OCRACOKE, N.C. (WAVY) — When you get to Ocracoke Island after a 2 and 1/2 hour ferry ride from Hatteras Island, the first thing you notice are the abandoned cars along the side of the road and the debris piles that appear more numerous than the mosquitoes.
10 On Your Side rode over on the ferry with James Dickerson, who is with Patriots Roofing.
“We love you so much,” Dickerson said as he hugged Ashley Harrell, whose home was flooded and her business lost. She owns the restaurant Gaffer’s Sports Pub, which kept on serving meals after Dorian hit.
“They are legends,” Dickerson said.
What keeps Harrell going after losing so much? “Well people keep sending stuff to us, and we keep distributing it. She also had her arm around her daughter Malli, who is out of school like all children on Ocracoke because the school was heavily damaged in the Hurricane. The children are apparently going to camps to fill the time of not being in school.
Harrell added, “this is total devastation. Almost every single home and business on this island is damaged. We need help.”
As far as federal assistance goes, Harrell is still waiting on FEMA’s response.
“I don’t know where they are,” she replied.
10 On Your Side asked Hyde County Vice-Chairman of the Board of Commissioners Tom Pahl: where is FEMA?
His answer was stunningly blunt. “We don’t know where FEMA is. We are trying to find FEMA … they are not responding quickly enough. They are not responding fast enough. We are doing everything we can, including working with senators and congressmen.”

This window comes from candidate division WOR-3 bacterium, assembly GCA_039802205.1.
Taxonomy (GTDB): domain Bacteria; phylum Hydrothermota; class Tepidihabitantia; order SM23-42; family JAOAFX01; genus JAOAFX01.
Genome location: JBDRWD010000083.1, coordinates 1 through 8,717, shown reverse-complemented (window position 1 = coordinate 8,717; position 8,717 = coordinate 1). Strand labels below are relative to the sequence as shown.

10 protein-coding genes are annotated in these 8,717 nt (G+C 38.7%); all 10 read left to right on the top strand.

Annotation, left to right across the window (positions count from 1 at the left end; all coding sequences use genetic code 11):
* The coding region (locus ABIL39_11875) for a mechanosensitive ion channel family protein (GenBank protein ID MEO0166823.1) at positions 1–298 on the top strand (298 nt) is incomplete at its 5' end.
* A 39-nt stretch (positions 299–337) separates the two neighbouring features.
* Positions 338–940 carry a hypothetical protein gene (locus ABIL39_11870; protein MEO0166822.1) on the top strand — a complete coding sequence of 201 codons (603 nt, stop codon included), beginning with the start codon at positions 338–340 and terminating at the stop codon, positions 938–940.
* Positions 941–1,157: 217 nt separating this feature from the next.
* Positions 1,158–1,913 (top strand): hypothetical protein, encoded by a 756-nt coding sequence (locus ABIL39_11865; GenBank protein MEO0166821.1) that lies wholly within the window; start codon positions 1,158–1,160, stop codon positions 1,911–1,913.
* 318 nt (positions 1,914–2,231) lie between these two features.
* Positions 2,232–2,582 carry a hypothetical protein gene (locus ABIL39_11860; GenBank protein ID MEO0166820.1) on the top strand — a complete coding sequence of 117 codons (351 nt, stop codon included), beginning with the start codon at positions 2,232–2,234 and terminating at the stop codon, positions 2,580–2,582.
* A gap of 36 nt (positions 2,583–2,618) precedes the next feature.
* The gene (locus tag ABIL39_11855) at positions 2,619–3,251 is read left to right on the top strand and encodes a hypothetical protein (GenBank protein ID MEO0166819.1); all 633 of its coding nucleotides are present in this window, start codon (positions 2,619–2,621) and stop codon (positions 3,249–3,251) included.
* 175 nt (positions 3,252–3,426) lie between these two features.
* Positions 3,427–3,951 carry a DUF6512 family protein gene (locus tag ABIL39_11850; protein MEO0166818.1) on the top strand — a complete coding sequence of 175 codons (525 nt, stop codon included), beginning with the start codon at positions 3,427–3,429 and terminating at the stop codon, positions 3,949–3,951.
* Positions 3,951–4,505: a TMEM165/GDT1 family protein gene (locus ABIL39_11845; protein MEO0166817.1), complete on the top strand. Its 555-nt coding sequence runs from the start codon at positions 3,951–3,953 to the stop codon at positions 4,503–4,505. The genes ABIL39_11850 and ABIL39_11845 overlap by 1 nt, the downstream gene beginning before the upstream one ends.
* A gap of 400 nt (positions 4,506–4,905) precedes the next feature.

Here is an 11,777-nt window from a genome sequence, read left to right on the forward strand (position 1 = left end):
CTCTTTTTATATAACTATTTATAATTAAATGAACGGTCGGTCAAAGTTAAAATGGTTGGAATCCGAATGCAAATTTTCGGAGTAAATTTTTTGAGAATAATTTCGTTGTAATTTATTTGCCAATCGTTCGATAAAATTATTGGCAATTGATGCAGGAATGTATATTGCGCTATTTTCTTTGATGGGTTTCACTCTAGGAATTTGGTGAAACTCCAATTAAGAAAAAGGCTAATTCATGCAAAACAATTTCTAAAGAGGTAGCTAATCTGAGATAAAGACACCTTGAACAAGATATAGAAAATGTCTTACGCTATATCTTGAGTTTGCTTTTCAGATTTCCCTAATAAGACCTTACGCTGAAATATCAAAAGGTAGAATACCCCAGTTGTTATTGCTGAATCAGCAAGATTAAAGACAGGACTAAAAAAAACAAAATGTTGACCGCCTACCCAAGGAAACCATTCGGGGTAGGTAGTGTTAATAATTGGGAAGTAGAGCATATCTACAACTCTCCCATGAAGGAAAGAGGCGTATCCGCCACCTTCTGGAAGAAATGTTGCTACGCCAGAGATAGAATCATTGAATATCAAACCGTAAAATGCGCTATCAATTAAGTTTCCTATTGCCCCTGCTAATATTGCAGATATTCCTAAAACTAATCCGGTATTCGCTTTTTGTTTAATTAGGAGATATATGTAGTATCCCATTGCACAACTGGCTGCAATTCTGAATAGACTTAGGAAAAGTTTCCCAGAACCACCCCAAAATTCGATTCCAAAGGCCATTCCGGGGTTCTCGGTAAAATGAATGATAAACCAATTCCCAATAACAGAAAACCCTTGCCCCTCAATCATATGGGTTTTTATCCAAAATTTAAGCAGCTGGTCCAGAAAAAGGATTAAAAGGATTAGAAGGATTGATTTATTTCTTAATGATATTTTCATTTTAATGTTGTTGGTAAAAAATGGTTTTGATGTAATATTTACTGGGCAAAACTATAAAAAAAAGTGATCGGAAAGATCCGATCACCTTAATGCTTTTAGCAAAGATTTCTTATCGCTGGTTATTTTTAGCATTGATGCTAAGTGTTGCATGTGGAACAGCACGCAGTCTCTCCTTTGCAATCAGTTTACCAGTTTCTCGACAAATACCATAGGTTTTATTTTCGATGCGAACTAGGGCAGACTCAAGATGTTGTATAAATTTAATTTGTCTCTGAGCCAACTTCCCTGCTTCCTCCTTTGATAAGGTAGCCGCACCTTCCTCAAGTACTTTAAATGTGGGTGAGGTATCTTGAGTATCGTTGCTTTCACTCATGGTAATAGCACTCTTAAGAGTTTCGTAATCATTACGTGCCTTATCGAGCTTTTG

After 10 On Your Side got to Ocracoke, we saw what many would construe as a disaster.
We called FEMA, which reached out to North Carolina Emergency Management, who sent out a statement from North Carolina Governor Roy Cooper’s office.
The statement is enclosed here, but there is no decision on emergency funding for Ocracoke yet. The dots apparently are not getting connected to get FEMA relief.
“The individual assistance (most people need) the governor withheld that request because the governor needs more information from those on the ground, and we are providing that information,” Commissioner Pahl said.
That is little comfort to Lucinda Gaskins. “I lost everything. Everybody else did to, so I am not alone … I am wondering where FEMA is. This is a disaster. Almost everyone on this island has been flooded and there’s no place to go, no transportation, nothing.”
What’s Pahl’s message to FEMA? “My message to FEMA is this is a disaster. What happened in Ocracoke, we need FEMA assistance and we need it right away. These people are hurting.”
“This is my mom and dad’s home. This is the home we are going to have to tear down,” Stephanie O’Neal said choking back tears.
Her family on the island lost 5 of 7 homes. “I am very disappointed with FEMA. They need to put people on the ground and make the assessment and it doesn’t look like we had the damage that we had,” O’Neal added.
The story of O’Neal during Dorian is amazing. She and her brother got in a boat and went to their parents’ home, and went through neck high water into the house and into the parent’s bedroom.
There the couple was in the bed above the flooding waters in the bedroom. They were then airlifted by the Coast Guard.
“Their home is destroyed and I’m heartbroken. Just everything they have is gone, all the memories, the pictures, just everything.”
O’Neal’s brother’s home, the parents’ rental property, her niece’s home and her own were flooded.
“So this is my home. It was built in 1923. It was flooded in the 1944 storm, and this is the first time since that it has flooded.”
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